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For the gated water channel, see sluice.

In syntax, sluicing is a type of ellipsis that occurs in both direct and indirect interrogative clauses. The ellipsis is introduced by a wh-expression, whereby in most cases, everything except the wh-expression is elided from the clause. Sluicing has been studied in detail in recent years and is therefore a relatively well understood type of ellipsis.[1] Sluicing occurs in many languages.[2]

Basic examples[edit]

Sluicing is illustrated with the following examples. The "sluiced" material is indicated via subscripts and a smaller font and the antecedent to the sluiced material is shown in bold. The subscripted material is sluiced, which means it is not pronounced, but it is understood as part of the meaning:

Phoebe wants to eat something, but she doesn't know what she wants to eat.
Jon doesn't like the lentils, but he doesn't know why he doesn't like the lentils.
Someone has eaten the soup. Unfortunately, I don't know who has eaten the soup.

Sluicing in these examples occurs in indirect questions. It is also frequent in direct questions across speakers, e.g.

Somebody is coming for dinner tonight. - Who is coming for dinner tonight?
They put something in the mailbox. - What did they put in the mailbox?

The examples of sluicing above have the sluiced material following its antecedent. This material can also precede its "antecedent", e.g.

Although I don't know why the pictures have been moved, the pictures have been moved.
When and how somebody should say something is unclear, but somebody should say something.

Multiple sluicing[edit]

In some languages, sluicing can leave behind more than one wh-phrase (multiple remnant sluicing). Multiple sluicing in English is rare, but it is marginally possible in constructions like the following ones:

Someone wants to eat something. ?I wish I knew who wants to eat what.
?Something is causing someone big problems, although it's not clear what is causing who big problems.

Sentences like these are considered grammatical in languages like German, Japanese, Turkish, Russian, and others, although in English, their acceptability seems marginal. Multiple sluicing raises a potential problem for syntax, since the elided content appears to form a non-constituent.

Theoretical analyses[edit]

Ross (1969), who was the first to examine sluicing, assumed that sluicing involves regular wh-fronting followed by deletion of the sister constituent of the wh-phrase. This analysis has been expanded in greater detail in Merchant (2001), which is the most comprehensive treatise on sluicing and ellipsis. Multiple sluicing challenges such analyses, however, since it is not immediately clear how more than one wh-expression could be fronted (or otherwise moved) in such a manner that would allow the remaining constituent to then be deleted - some other type of movement would seem to be necessary, perhaps extraposition or shifting.[3]

An alternative analysis of sluicing, and of multiple sluicing in particular, takes the catena (as opposed to the constituent of phrase structure grammars) as the fundamental unit of syntax.[4] The catena is a unit of syntactic analysis that is closely associated with dependency grammars; it is defined as any word or any combination of words that is continuous with respect to dominance. The elided material of all instances of sluicing, even of multiple sluicing, are catenae. The following dependency trees of the two examples of multiple sluicing from above illustrate the point:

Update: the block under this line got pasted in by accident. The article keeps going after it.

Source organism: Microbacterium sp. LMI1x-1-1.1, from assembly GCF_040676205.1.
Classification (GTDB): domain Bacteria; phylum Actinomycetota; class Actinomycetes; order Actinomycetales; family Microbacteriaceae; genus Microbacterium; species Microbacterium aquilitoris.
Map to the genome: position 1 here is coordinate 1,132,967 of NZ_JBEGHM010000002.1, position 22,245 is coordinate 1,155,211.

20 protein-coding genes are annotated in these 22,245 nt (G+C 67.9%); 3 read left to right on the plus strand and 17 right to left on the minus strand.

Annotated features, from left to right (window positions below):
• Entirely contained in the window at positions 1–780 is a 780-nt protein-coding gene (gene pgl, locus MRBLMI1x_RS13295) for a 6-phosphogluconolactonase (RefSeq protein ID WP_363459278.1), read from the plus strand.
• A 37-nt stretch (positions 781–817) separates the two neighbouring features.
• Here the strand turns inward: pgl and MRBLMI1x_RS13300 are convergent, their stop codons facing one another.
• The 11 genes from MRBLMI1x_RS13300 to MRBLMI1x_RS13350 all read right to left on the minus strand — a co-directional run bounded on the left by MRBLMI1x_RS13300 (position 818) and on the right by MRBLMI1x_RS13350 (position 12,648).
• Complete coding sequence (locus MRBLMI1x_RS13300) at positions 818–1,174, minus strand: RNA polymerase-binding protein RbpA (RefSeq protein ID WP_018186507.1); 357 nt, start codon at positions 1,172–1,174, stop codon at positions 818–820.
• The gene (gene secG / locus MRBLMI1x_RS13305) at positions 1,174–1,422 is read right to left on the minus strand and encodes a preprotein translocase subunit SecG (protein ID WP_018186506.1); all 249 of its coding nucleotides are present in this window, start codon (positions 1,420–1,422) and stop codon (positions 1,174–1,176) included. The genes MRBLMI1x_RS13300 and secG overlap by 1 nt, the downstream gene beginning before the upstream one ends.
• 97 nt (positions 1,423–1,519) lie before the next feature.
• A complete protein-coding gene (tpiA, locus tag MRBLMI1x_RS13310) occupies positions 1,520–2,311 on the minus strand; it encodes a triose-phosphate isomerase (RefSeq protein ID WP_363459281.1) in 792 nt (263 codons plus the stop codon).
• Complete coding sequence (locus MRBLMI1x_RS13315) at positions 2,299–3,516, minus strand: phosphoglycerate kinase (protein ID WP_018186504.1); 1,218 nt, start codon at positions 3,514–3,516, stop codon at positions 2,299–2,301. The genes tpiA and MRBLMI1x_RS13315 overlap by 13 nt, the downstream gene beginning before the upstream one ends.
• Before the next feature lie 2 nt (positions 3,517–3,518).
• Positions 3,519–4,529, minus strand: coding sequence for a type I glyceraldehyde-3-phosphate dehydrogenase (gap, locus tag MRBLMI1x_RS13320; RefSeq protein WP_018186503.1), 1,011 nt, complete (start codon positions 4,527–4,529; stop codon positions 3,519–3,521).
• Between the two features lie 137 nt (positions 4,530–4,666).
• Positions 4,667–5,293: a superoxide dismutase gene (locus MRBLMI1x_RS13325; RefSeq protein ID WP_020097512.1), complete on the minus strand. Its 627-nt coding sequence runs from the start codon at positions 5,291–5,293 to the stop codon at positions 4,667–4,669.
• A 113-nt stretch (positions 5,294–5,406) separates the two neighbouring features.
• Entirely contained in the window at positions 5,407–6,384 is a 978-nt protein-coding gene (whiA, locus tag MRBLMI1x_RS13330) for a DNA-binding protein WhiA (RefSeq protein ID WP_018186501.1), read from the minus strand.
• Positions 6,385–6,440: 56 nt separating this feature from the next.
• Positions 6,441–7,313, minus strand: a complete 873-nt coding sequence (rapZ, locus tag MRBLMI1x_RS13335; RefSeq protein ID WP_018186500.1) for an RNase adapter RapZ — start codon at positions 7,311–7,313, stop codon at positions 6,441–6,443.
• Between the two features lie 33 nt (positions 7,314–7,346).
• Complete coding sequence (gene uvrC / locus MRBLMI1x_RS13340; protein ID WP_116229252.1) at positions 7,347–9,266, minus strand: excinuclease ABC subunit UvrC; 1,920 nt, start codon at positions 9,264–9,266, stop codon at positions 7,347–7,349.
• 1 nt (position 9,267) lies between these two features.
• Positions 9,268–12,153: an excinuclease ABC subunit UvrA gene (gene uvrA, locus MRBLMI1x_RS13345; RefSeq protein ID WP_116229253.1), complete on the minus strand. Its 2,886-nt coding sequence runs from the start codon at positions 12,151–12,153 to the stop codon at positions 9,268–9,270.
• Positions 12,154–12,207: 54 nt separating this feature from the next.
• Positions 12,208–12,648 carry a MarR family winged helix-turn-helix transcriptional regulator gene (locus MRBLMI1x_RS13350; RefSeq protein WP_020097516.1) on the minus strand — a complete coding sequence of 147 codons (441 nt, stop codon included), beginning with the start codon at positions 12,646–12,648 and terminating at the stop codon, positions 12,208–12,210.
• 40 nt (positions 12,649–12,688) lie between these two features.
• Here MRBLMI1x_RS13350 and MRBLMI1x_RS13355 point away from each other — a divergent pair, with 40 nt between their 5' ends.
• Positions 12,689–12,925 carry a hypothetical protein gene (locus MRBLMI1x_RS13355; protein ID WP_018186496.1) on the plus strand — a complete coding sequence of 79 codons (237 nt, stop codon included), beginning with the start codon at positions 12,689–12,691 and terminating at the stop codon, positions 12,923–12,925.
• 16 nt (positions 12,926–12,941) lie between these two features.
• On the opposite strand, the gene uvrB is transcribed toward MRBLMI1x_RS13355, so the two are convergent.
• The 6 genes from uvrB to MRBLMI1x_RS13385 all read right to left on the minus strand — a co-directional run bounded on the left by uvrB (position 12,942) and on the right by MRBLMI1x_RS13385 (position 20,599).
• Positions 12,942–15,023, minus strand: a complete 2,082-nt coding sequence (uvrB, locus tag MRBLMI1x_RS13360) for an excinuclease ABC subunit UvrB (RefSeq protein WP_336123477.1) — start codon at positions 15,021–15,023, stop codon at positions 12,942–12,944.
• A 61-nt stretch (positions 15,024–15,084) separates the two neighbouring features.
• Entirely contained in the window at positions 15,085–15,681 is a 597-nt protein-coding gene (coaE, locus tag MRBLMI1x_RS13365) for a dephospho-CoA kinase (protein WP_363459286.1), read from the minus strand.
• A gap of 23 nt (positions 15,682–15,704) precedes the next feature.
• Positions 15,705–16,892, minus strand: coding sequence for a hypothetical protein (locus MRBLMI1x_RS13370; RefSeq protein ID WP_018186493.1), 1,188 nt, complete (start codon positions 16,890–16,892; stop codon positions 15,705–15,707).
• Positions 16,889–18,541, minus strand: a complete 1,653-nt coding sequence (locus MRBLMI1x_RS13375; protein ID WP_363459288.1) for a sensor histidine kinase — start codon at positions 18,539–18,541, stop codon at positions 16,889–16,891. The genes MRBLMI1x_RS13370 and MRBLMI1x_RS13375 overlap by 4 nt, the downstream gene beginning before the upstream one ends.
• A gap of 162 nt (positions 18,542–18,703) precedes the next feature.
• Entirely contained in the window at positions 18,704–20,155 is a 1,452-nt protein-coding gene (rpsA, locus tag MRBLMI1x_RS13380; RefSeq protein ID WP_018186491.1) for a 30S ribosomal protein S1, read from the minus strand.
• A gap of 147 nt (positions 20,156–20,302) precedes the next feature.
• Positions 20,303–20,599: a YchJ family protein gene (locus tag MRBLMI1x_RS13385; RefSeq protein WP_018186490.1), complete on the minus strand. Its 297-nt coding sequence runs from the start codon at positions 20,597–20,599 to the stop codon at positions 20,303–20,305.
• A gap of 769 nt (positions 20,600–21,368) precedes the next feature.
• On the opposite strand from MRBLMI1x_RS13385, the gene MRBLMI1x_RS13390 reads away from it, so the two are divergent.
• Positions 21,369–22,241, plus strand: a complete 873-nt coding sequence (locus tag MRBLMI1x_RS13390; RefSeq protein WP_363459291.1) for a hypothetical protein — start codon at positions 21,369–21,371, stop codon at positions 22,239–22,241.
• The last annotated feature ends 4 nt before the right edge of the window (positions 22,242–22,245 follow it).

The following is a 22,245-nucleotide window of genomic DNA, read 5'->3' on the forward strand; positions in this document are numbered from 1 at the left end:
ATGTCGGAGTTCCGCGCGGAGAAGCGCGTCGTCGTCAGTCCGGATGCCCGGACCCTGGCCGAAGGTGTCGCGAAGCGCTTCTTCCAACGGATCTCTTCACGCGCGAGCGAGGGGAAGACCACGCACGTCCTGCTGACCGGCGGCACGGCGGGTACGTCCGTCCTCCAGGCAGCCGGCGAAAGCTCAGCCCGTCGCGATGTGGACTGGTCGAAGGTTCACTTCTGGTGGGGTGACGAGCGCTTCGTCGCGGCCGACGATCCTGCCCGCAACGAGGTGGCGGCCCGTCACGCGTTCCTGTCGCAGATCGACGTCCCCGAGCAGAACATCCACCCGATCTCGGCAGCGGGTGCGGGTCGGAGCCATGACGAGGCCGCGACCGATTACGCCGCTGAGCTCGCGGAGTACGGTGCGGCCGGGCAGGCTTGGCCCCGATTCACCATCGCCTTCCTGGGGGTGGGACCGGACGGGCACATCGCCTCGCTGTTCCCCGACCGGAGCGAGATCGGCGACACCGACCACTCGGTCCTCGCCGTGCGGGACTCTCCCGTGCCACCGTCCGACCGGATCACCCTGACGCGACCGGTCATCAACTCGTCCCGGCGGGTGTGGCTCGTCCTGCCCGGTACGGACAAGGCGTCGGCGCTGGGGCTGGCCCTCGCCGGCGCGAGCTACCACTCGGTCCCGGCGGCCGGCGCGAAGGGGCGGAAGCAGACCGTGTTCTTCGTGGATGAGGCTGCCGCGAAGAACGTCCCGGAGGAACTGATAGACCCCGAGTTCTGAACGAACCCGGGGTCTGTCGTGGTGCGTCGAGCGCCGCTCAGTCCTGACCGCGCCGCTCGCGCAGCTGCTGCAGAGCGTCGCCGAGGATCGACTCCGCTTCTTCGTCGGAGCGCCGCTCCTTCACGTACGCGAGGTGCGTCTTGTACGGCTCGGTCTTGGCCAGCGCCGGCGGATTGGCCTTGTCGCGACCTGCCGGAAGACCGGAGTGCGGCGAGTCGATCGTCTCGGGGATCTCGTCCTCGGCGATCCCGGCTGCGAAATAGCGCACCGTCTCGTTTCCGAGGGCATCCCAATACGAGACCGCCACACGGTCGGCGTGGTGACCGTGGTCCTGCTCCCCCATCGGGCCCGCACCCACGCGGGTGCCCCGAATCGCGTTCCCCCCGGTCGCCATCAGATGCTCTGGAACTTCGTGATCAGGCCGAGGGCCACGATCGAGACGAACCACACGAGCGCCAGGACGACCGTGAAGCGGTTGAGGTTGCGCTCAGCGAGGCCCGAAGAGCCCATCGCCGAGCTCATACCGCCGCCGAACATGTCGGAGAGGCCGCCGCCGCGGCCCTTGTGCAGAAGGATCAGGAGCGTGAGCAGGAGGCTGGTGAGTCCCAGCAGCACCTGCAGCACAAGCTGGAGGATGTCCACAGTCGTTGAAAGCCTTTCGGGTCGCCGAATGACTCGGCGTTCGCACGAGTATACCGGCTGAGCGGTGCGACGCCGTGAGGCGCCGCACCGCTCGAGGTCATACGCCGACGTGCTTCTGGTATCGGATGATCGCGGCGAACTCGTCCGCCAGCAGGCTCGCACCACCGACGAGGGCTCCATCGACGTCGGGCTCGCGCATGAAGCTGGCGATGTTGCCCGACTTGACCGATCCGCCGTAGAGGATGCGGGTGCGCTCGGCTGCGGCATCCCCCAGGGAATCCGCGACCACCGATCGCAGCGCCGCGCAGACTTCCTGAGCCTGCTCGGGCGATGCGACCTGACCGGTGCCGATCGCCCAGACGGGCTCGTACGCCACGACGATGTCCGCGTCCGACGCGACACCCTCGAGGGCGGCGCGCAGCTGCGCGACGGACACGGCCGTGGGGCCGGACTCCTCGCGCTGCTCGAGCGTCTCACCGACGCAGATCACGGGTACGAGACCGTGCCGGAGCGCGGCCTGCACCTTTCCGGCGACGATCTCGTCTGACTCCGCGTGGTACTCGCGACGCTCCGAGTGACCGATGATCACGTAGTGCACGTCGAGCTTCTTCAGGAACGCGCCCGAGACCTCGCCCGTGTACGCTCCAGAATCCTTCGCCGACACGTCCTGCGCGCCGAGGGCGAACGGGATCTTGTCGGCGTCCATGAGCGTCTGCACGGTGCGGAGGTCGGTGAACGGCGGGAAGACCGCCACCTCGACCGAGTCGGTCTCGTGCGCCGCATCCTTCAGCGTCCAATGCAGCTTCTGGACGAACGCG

Sluicing 1

The antecedent to the sluiced material is in bold, and in the sluiced material itself is indicated with a lighter font. Both the antecedent and the sluiced material qualify as catenae. The same is true of the second example:

Sluicing 2

The antecedent to the sluiced material and the sluiced material itself again qualify as catenae (but not as constituents).


  1. ^ See for instance Ross (1969), Chung (1994), and Merchant (2001).
  2. ^ See Merchant's (2001) extensive account of sluicing; it includes examples from numerous languages.
  3. ^ See Merchant (2001) for an account in terms of scrambling and Lasnik (2014) for an account in terms of shifting.
  4. ^ See Osborne et al. (2012).


  • Chung, Sandra, William Ladusaw, and James McCloskey. 1995. Sluicing and Logical Form. Natural Language Semantics 3:239-282.
  • Ross, John R. 1969. Guess who? in CLS 5: Papers from the fifth regional meeting of the Chicago Linguistic Society, eds. Robert Binnick, Alice Davison, Georgia Green, and Jerry Morgan, 252–286. Chicago, Illinois: Chicago Linguistic Society.
  • Lasnik, Howard. 2014. Multiple sluicing in English? Syntax 17.1:1-20.
  • Merchant, Jason. 2001. The syntax of silence: Sluicing, identity, and the theory of ellipsis. Oxford University Press: Oxford.
  • Osborne, Timothy, Michael Putnam, and T. Groß 2013. Catenae: Introducing a novel unit of syntactic analysis. Syntax 15, 4, 354-396.

See also[edit]